* All information disclosed by a student during the accelerated process is considered
con dential and is not to be disclosed during the regular process.
* The fact that the accelerated process was used or that the student had considered it
cannot be disclosed to the inquiry committee established under the regular process.
* No person (other than the student) involved in the accelerated process can be a
member of the inquiry committee established under the regular process, unless the student
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member of the inquiry committee established under the regular process, unless the student
has agreed.
Regular process
12. If the student is not eligible for the accelerated process or chooses the regular process,
or if the accelerated process was abandoned, within  ve (5) working days of receiving the
student’s reply, the dean or the dean’s representative forwards the  le to an inquiry
committee composed of at least three individuals, appointed by the dean. The dean or the
dean’s representative is not eligible to sit on the committee.
In a case involving a student in a program offered by more than one faculty (e.g., joint,
integrated), the dean can ask a representative of the faculty or faculties in question to sit
on the committee.
In a case involving a student from another faculty, the dean can ask a representative from
the other faculty to sit on the committee.
13. The inquiry committee:
a) asks the student to submit in writing, within ten (10) working days, all information and
documents relevant to the allegation and asks the student to appear before the committee.
The student can be accompanied by a person of their choice when appearing before the
committee (in cases of alleged fraud involving more than one student, the accompanying
person cannot be one of the other students involved in the case). The person
accompanying the student is there to provide support and can, therefore, assist the student
during the meeting, keeping in mind that the exchange is,  rst and foremost, between the
faculty and the student.
b) requests any other information it considers relevant.
c) Once the student has been given the opportunity to be heard in writing and/or in person,
the inquiry committee can conclude that the allegation is not suf ciently founded, in which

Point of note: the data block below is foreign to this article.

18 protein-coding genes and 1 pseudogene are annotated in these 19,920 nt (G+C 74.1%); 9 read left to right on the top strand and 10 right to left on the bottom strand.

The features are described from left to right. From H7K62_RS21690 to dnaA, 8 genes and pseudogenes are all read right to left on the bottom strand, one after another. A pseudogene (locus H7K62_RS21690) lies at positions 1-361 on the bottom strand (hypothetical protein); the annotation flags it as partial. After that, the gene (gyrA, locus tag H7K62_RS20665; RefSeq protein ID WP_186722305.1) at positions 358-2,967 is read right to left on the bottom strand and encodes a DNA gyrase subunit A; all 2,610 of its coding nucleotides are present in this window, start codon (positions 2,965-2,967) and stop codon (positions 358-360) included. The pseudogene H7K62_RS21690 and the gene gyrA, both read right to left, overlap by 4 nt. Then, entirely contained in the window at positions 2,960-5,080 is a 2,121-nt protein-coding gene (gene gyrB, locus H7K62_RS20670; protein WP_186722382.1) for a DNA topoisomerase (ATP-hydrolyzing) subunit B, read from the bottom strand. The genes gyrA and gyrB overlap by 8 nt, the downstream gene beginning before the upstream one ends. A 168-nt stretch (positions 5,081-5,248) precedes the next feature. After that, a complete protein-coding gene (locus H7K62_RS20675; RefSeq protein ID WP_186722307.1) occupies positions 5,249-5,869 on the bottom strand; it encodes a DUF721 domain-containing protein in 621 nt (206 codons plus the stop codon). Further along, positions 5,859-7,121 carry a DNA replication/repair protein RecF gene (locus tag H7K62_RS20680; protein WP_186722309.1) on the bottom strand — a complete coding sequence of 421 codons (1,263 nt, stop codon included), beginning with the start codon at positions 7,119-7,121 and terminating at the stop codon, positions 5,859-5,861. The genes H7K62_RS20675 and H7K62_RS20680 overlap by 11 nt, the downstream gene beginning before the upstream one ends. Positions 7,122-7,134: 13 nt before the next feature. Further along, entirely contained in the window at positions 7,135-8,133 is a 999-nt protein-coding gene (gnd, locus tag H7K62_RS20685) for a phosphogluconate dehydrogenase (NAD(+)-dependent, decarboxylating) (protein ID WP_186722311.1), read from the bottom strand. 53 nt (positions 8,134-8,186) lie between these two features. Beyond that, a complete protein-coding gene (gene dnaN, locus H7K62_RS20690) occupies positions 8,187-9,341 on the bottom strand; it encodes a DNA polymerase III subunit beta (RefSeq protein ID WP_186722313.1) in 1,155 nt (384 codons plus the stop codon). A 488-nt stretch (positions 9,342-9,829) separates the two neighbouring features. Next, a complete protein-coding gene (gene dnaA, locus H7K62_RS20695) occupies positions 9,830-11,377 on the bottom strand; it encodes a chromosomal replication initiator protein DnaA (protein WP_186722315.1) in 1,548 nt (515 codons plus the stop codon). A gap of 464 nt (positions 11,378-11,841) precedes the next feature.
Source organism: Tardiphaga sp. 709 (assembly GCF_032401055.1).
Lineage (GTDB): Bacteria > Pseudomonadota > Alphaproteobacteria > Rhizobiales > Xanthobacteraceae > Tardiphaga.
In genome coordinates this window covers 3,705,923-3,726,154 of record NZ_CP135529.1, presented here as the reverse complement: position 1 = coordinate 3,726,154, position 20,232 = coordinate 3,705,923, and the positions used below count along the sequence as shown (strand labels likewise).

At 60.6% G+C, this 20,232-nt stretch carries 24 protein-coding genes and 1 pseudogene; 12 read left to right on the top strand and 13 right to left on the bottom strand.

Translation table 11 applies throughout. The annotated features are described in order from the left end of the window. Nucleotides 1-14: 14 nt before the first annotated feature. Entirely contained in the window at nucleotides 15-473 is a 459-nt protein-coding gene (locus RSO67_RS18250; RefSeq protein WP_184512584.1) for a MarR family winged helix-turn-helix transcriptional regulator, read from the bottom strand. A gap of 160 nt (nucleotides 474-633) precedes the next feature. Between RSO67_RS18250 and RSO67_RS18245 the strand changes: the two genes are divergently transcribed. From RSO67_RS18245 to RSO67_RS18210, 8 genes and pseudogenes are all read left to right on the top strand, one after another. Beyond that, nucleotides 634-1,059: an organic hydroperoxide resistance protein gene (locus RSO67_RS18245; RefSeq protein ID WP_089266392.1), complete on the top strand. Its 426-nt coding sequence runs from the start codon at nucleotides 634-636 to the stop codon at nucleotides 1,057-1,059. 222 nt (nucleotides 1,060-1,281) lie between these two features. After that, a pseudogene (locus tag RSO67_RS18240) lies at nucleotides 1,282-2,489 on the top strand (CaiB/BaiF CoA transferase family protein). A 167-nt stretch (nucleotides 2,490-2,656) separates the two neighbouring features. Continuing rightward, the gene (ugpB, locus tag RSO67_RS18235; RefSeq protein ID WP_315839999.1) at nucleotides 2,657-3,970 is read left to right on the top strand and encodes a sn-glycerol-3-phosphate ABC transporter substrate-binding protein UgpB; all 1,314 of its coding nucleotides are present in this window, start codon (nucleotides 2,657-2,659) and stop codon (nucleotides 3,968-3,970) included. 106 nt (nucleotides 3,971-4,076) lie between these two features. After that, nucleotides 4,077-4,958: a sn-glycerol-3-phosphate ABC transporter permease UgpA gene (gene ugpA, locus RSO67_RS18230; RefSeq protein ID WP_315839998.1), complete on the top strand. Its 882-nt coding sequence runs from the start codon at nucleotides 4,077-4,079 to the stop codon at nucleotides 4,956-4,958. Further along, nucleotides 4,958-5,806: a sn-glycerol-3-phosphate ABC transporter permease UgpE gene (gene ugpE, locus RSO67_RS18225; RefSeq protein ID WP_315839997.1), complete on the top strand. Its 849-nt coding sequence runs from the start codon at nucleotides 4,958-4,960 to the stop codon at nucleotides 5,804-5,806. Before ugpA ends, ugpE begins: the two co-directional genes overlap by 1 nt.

case no further action is to be taken or that the allegation is founded, in which case it has
ve (5) working days from the date of the meeting to submit a report to the dean, including
a recommendation for the appropriate sanction(s).
14. Within  ve (5) working days of receiving the inquiry committee’s report, the dean or the
dean’s representative sends a copy of the report to the student. The dean informs the
student that the student has the right submit written comments to the committee’s report,
particularly with respect to any sanctions being imposed, within ten (10) working days.
15. The committee’s report and, if applicable, the student’s written comments are
submitted to the faculty’s executive committee (or its equivalent). Any new evidence
provided by the student should be submitted to the inquiry committee. The executive
committee makes a decision on the sanction(s) (in the case of sanctions that can be
imposed by the faculty) or recommends sanction(s) to the Senate Appeals Committee (in
the case of sanctions that can be imposed by the Senate Appeals Committee).
16. In the case of sanctions that can be imposed by the faculty, the decision of the faculty’s
executive committee, or equivalent, takes effect immediately, notwithstanding an appeal.
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executive committee, or equivalent, takes effect immediately, notwithstanding an appeal.
17. Within  ve (5) working days following the decision of the faculty’s executive committee,
the dean or the dean’s representative informs the student in writing of the executive
committee’s decision or recommendation and provides details of the appeal procedure.
Appeal
Accelerated process
18. A student wishing to  le an appeal after having signed the agreement must submit the
appeal to the Senate Appeals Committee within ten (10) working days of having signed the
agreement. Under the accelerated process, an appeal can be launched only in cases of
procedural error.
Regular process
19. A student who decides to appeal the decision of faculty’s executive committee (or its
equivalent) or its recommendation to the Senate Appeals Committee, must inform the
Of ce of the Vice-President, Governance and provide the reasons for the appeal in writing,
within ten (10) working days of being noti ed of the executive committee’s decision or
recommendation.
The Senate Appeals Committee procedure is posted here.
The decision of the Senate Appeals Committee is  nal and cannot be appealed.
Cases involving multiple students
20. When the allegation of fraud involves several students from different faculties, the case
is submitted to the faculty that offers the course, in accordance with the procedure set out
in this regulation. At the graduate level, allegations of academic fraud are submitted to the
dean of the FGPS.
21. Cases involving more than one student registered in a course offered by more than one
faculty, including courses offered at both undergraduate and graduate level (cross-listed
courses), are submitted to the deans responsible for the courses in question. If the
allegation is deemed to be founded, the deans will strike a joint inquiry committee.